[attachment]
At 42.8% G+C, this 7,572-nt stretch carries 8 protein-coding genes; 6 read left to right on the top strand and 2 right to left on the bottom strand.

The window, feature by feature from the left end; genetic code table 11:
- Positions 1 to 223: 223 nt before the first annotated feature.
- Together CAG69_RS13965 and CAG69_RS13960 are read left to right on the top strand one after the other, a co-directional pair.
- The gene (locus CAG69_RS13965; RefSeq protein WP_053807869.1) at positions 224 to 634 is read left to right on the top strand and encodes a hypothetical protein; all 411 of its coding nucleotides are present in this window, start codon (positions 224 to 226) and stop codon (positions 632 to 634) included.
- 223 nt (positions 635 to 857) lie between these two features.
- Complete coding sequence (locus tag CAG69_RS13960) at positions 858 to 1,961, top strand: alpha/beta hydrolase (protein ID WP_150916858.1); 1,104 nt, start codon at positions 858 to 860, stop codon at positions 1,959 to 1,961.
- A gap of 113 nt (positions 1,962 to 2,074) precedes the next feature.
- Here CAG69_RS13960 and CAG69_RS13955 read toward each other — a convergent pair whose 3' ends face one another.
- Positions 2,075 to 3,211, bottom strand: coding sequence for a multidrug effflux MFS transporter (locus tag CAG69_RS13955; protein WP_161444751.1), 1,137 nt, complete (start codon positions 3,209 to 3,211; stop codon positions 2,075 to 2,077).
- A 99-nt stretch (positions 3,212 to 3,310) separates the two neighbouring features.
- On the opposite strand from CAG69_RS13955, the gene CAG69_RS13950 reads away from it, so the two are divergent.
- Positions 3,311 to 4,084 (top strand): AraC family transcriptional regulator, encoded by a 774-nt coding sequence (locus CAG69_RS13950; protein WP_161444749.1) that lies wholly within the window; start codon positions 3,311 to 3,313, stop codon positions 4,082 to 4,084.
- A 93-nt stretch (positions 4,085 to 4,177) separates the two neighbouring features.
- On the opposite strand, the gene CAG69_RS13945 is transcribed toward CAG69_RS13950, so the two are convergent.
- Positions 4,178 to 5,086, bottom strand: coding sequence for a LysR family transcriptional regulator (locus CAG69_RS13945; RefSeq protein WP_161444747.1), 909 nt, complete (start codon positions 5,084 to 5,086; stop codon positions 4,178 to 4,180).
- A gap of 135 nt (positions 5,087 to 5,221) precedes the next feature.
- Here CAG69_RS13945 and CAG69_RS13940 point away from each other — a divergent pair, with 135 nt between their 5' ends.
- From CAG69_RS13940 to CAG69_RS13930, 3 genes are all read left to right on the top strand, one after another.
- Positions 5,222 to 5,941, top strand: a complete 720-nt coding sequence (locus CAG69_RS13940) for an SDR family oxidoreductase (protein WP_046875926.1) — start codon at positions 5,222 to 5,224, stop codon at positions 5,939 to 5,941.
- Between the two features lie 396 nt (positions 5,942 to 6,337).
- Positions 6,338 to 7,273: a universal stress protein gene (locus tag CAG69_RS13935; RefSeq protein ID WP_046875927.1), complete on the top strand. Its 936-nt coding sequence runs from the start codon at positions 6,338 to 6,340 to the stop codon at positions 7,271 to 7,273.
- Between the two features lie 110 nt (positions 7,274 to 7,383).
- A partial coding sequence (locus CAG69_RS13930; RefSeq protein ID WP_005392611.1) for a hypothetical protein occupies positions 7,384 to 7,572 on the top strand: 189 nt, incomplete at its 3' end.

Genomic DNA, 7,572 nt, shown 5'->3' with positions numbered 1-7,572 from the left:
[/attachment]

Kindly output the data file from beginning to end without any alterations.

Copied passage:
At 42.8% G+C, this 7,572-nt stretch carries 8 protein-coding genes; 6 read left to right on the top strand and 2 right to left on the bottom strand.

The window, feature by feature from the left end; genetic code table 11:
- Positions 1 to 223: 223 nt before the first annotated feature.
- Together CAG69_RS13965 and CAG69_RS13960 are read left to right on the top strand one after the other, a co-directional pair.
- The gene (locus CAG69_RS13965; RefSeq protein WP_053807869.1) at positions 224 to 634 is read left to right on the top strand and encodes a hypothetical protein; all 411 of its coding nucleotides are present in this window, start codon (positions 224 to 226) and stop codon (positions 632 to 634) included.
- 223 nt (positions 635 to 857) lie between these two features.
- Complete coding sequence (locus tag CAG69_RS13960) at positions 858 to 1,961, top strand: alpha/beta hydrolase (protein ID WP_150916858.1); 1,104 nt, start codon at positions 858 to 860, stop codon at positions 1,959 to 1,961.
- A gap of 113 nt (positions 1,962 to 2,074) precedes the next feature.
- Here CAG69_RS13960 and CAG69_RS13955 read toward each other — a convergent pair whose 3' ends face one another.
- Positions 2,075 to 3,211, bottom strand: coding sequence for a multidrug effflux MFS transporter (locus tag CAG69_RS13955; protein WP_161444751.1), 1,137 nt, complete (start codon positions 3,209 to 3,211; stop codon positions 2,075 to 2,077).
- A 99-nt stretch (positions 3,212 to 3,310) separates the two neighbouring features.
- On the opposite strand from CAG69_RS13955, the gene CAG69_RS13950 reads away from it, so the two are divergent.
- Positions 3,311 to 4,084 (top strand): AraC family transcriptional regulator, encoded by a 774-nt coding sequence (locus CAG69_RS13950; protein WP_161444749.1) that lies wholly within the window; start codon positions 3,311 to 3,313, stop codon positions 4,082 to 4,084.
- A 93-nt stretch (positions 4,085 to 4,177) separates the two neighbouring features.
- On the opposite strand, the gene CAG69_RS13945 is transcribed toward CAG69_RS13950, so the two are convergent.
- Positions 4,178 to 5,086, bottom strand: coding sequence for a LysR family transcriptional regulator (locus CAG69_RS13945; RefSeq protein WP_161444747.1), 909 nt, complete (start codon positions 5,084 to 5,086; stop codon positions 4,178 to 4,180).
- A gap of 135 nt (positions 5,087 to 5,221) precedes the next feature.
- Here CAG69_RS13945 and CAG69_RS13940 point away from each other — a divergent pair, with 135 nt between their 5' ends.
- From CAG69_RS13940 to CAG69_RS13930, 3 genes are all read left to right on the top strand, one after another.
- Positions 5,222 to 5,941, top strand: a complete 720-nt coding sequence (locus CAG69_RS13940) for an SDR family oxidoreductase (protein WP_046875926.1) — start codon at positions 5,222 to 5,224, stop codon at positions 5,939 to 5,941.
- Between the two features lie 396 nt (positions 5,942 to 6,337).
- Positions 6,338 to 7,273: a universal stress protein gene (locus tag CAG69_RS13935; RefSeq protein ID WP_046875927.1), complete on the top strand. Its 936-nt coding sequence runs from the start codon at positions 6,338 to 6,340 to the stop codon at positions 7,271 to 7,273.
- Between the two features lie 110 nt (positions 7,274 to 7,383).
- A partial coding sequence (locus CAG69_RS13930; RefSeq protein ID WP_005392611.1) for a hypothetical protein occupies positions 7,384 to 7,572 on the top strand: 189 nt, incomplete at its 3' end.

Genomic DNA, 7,572 nt, shown 5'->3' with positions numbered 1-7,572 from the left: